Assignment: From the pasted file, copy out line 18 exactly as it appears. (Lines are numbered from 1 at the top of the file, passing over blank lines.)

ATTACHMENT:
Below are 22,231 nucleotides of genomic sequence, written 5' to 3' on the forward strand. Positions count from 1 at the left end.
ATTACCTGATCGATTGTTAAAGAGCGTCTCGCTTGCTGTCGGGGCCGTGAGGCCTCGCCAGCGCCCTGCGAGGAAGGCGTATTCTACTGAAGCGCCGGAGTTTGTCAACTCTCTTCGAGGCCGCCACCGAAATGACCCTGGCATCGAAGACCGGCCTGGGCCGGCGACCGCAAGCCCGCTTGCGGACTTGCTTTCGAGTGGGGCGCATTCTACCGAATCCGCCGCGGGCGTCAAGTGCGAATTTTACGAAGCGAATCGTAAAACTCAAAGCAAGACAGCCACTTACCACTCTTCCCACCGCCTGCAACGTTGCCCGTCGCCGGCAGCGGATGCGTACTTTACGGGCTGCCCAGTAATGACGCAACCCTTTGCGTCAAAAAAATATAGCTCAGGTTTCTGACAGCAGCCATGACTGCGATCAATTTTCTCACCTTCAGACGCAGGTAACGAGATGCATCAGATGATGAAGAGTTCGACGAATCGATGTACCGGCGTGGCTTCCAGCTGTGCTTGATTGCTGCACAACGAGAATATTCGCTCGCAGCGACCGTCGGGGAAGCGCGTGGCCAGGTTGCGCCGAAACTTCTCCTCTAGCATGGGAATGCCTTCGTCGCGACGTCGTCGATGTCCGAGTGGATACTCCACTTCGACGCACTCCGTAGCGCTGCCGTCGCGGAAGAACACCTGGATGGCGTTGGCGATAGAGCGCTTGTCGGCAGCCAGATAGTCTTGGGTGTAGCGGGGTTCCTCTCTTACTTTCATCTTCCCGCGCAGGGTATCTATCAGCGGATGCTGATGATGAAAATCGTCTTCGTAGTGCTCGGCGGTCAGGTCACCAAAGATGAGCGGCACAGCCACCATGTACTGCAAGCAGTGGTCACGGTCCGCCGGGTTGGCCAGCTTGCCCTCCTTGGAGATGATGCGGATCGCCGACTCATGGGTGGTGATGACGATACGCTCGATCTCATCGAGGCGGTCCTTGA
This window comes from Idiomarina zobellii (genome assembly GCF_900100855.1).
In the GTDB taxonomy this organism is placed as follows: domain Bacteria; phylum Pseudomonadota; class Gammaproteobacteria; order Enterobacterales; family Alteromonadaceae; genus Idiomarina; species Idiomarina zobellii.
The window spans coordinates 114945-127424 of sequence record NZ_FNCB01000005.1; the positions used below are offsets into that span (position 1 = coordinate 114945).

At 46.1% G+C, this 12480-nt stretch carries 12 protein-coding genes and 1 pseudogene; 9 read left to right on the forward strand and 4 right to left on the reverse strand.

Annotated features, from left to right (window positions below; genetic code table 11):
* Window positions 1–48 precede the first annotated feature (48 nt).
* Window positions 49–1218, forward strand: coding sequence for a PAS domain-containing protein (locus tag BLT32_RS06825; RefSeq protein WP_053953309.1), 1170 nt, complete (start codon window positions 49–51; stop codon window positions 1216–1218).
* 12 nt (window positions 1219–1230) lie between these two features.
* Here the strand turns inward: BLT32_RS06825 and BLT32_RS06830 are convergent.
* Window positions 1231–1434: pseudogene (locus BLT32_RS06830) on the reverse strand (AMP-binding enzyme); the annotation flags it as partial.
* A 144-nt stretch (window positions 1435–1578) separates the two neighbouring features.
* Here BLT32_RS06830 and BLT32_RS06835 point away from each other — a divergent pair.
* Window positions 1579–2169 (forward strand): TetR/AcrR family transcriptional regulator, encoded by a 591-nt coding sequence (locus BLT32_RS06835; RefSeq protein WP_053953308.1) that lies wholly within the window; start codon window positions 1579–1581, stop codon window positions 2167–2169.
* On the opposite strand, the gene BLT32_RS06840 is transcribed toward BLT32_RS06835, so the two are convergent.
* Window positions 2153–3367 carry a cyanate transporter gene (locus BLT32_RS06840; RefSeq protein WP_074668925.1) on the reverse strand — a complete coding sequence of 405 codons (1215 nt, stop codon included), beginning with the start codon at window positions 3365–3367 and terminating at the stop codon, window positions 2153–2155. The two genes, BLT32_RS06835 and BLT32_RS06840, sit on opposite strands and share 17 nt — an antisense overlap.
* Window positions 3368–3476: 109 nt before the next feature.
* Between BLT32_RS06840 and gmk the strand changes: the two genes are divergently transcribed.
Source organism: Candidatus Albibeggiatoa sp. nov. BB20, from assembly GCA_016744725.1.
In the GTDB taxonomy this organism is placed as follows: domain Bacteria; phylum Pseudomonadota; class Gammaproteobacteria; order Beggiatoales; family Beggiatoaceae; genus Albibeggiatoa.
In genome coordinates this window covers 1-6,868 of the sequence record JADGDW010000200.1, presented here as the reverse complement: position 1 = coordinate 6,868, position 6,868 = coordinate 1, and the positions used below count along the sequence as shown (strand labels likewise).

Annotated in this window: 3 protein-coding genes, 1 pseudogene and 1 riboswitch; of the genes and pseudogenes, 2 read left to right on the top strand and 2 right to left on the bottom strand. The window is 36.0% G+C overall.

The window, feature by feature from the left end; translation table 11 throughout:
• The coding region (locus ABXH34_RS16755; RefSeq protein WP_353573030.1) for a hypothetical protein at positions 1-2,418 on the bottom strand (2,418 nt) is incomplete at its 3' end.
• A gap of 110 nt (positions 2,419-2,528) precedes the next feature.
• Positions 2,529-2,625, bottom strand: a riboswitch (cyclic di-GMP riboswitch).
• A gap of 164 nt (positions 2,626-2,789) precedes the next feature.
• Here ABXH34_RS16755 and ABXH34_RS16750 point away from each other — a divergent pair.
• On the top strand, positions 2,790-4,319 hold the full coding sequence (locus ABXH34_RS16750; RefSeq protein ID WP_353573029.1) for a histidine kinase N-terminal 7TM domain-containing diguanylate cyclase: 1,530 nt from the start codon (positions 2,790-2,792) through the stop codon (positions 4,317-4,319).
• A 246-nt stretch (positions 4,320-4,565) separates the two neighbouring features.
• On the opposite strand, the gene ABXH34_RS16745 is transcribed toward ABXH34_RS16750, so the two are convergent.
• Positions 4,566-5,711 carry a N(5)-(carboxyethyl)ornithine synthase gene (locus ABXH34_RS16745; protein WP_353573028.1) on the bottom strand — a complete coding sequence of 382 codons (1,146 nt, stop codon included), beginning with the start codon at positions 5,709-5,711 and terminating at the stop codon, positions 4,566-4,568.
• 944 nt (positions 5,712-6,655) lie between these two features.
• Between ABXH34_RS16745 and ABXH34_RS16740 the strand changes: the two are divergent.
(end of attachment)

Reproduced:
* Window positions 3368–3476: 109 nt before the next feature.